LSC and the Legal Services National Technology Assistance Project (LSNTAP) will hold a webinar on February 2 for all LSC grantees interested in applying for 2010 funding from the Corporation's Technology Initiative Grants (TIG) Program.
The webinar will discuss eligibility for the program, the application process, reporting requirements for successful applicants and the new online application and reporting systems. Approximately $3.4 million in funding will be available this year. Only LSC grantees can apply for TIG grants, but LSC encourages other interested parties to partner with their local LSC program on projects that use technology to improve access to justice.
The webinar will be hosted by LSNTAP. Click here to learn more or to register.
On January 14, the Legal Services Corporation hosted the seventh installment in its series of conference calls with legal aid programs and national consumer and poverty law organizations to discuss initiatives aimed at addressing the nationwide foreclosure crisis.
The meeting began with an introduction of Victor M. Fortuno, LSC's interim president, who thanked the participants for joining the calls and praised them for their work to help low-income Americans avoid foreclosure.
Topics of discussion included a new online pleading bank for consumer advocates developed by the National Association for Consumer Advocates, a session on preventing foreclosure at the recent National Legal Aid and Defender Association Annual Conference and the Obama Administration's Home Affordable Modification Program. Geoffrey Walsh of the National Consumer Law Center led a discussion on state mediation programs.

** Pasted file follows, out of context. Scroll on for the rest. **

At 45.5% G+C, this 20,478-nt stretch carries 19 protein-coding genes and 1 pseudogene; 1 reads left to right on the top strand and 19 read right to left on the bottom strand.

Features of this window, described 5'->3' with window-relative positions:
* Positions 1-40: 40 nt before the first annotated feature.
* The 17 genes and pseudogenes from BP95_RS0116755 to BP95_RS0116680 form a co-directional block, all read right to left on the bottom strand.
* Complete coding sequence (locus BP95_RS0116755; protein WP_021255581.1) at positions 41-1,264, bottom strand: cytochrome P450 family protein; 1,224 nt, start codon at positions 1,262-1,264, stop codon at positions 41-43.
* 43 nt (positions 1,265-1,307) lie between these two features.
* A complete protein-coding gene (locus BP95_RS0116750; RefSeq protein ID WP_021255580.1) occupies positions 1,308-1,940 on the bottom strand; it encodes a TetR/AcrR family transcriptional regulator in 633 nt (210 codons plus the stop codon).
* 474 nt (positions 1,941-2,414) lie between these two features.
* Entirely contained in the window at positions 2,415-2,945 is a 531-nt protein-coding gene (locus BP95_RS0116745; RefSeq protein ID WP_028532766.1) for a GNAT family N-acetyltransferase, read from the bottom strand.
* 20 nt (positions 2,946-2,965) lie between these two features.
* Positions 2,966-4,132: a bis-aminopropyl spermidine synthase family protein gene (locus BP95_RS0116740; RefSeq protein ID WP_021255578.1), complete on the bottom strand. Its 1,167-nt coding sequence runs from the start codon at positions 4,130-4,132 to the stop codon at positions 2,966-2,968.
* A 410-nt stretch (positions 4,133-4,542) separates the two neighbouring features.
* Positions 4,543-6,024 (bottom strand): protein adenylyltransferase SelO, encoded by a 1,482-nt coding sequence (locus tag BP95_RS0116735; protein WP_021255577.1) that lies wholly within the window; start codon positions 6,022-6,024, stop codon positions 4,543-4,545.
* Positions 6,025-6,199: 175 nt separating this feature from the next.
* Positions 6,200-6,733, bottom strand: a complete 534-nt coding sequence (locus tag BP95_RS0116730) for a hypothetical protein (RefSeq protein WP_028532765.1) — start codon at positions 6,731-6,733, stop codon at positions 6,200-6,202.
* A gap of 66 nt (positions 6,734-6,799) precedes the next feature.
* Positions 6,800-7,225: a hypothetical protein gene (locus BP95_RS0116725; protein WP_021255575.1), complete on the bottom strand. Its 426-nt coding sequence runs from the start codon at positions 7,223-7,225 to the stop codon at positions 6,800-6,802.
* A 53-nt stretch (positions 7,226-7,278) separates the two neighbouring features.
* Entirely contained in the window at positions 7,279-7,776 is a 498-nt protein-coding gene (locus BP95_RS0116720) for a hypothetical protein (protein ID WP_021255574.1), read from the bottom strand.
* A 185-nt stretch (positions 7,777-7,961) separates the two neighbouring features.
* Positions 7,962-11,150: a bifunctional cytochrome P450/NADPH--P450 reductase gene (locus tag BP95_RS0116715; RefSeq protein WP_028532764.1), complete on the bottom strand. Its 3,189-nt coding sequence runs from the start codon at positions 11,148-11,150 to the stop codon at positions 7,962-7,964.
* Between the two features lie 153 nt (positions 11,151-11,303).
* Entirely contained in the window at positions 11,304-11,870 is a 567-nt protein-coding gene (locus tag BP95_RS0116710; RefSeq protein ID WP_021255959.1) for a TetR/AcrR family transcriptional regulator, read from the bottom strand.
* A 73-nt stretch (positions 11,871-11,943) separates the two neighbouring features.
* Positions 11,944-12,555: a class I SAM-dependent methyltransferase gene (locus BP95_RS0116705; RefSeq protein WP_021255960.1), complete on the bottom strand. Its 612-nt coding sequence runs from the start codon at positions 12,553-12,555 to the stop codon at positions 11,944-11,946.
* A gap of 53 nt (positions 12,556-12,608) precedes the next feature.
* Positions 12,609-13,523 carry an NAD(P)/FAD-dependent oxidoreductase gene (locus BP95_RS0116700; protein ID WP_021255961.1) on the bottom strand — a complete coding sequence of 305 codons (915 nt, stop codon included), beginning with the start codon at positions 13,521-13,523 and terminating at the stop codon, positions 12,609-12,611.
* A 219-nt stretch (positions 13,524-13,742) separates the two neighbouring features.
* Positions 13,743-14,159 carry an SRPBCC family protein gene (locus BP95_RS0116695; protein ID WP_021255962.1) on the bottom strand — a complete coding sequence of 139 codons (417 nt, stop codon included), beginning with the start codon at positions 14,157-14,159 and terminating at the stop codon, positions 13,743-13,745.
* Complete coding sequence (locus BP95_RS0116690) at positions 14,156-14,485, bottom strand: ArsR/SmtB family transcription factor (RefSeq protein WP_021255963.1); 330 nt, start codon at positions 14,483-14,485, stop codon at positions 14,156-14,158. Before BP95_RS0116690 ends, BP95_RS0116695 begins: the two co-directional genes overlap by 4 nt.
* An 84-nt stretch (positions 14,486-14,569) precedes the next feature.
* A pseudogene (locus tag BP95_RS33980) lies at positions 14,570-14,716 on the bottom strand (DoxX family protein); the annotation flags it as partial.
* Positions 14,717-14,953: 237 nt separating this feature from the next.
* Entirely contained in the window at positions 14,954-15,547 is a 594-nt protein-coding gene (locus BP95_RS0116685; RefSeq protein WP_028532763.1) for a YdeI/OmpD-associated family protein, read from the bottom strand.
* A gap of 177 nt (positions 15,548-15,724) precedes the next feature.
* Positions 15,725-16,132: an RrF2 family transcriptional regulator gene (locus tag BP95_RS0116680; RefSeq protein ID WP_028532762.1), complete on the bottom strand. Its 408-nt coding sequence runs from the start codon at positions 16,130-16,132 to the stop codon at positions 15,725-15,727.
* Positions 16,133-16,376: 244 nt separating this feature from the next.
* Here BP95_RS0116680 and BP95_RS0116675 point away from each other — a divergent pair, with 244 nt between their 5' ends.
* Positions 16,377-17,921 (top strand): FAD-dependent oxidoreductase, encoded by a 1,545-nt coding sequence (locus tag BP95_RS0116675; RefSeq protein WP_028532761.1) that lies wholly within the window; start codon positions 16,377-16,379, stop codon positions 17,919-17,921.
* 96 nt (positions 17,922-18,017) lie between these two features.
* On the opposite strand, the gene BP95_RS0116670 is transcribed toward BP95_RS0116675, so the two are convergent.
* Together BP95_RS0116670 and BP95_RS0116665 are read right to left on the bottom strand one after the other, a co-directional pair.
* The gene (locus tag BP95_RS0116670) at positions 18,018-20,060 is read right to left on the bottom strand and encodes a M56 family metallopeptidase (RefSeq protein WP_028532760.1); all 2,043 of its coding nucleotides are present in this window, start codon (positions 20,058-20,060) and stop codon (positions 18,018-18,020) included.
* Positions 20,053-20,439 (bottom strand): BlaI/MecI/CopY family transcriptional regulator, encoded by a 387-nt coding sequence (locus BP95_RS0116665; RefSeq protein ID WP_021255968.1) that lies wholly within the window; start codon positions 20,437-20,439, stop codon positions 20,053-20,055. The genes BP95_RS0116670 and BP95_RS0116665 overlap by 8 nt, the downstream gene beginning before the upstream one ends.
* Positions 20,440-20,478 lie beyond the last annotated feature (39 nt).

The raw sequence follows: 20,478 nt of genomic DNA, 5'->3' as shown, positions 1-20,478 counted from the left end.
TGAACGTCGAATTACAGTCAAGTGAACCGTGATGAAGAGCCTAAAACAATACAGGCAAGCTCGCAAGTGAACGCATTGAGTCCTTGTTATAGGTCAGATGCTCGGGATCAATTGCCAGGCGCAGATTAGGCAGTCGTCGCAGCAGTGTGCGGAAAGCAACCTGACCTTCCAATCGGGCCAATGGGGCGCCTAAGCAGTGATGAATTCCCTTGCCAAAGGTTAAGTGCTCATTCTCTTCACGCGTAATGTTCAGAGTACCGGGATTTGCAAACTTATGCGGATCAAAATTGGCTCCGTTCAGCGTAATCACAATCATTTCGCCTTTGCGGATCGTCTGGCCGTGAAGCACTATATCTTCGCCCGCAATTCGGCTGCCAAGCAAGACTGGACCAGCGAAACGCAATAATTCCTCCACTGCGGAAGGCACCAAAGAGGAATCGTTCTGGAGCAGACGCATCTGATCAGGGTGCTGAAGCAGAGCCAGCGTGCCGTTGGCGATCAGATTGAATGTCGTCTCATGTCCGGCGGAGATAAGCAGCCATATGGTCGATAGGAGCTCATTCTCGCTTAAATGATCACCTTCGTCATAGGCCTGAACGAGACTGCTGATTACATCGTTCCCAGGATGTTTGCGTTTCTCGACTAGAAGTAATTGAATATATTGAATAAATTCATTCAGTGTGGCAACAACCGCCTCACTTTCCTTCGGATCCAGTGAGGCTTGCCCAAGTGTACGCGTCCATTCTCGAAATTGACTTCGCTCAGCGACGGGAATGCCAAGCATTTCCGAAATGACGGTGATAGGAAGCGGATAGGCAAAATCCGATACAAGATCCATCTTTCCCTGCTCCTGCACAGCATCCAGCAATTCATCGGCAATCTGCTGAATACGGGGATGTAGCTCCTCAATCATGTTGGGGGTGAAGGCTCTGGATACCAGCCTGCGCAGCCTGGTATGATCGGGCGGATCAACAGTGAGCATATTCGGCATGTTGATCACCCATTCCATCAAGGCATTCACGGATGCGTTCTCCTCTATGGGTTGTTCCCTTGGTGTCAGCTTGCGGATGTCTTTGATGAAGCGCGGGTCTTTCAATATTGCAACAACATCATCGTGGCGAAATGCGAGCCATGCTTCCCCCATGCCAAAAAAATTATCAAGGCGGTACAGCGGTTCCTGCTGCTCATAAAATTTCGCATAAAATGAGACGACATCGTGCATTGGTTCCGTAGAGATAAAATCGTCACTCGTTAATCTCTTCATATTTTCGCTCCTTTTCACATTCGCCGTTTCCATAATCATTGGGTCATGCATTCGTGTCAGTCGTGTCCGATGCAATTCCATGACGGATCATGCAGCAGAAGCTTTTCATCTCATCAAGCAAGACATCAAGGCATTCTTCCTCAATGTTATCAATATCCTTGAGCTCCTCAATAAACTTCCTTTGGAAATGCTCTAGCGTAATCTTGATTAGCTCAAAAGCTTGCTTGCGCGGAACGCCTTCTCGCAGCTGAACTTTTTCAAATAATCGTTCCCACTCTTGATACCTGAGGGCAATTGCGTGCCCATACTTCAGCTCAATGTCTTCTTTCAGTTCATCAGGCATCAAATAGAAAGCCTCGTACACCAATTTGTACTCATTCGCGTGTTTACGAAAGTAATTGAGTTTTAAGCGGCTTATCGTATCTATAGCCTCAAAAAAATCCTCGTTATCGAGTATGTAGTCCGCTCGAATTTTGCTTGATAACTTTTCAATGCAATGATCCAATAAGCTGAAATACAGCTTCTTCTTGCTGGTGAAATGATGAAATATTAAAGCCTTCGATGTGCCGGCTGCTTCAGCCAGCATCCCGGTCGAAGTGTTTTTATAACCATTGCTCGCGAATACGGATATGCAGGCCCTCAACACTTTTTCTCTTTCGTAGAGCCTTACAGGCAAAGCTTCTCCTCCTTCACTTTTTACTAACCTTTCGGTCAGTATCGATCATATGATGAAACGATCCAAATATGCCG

Participants on the calls include representatives from national consumer and poverty law organizations, like the Center for Responsible Lending and the Sargent Shriver Center on Poverty Law, and civil legal aid programs from across the country.
The Legal Services Corporation's Board of Directors will meet at the Corporation's Washington offices at 3333 K Street NW on January 29 and 30 to consider and act on several matters.
The agenda includes a presentation of the Fiscal Year 2009 annual financial audit, consideration of the Corporation's Consolidated Operating Budget for Fiscal Year 2010 and other business.
Members of the public who are unable to attend may listen to open sessions of the Board and Board committees by telephone, using the instructions submitted to the Federal Register and posted on the Corporation's website.
The Board of Directors of New Jersey's Essex-Newark Legal Services Project has adopted a resolution aimed at increasing the involvement of private attorneys in the delivery of legal services to their clients, bringing to 109 the total number of programs who have adopted such resolutions.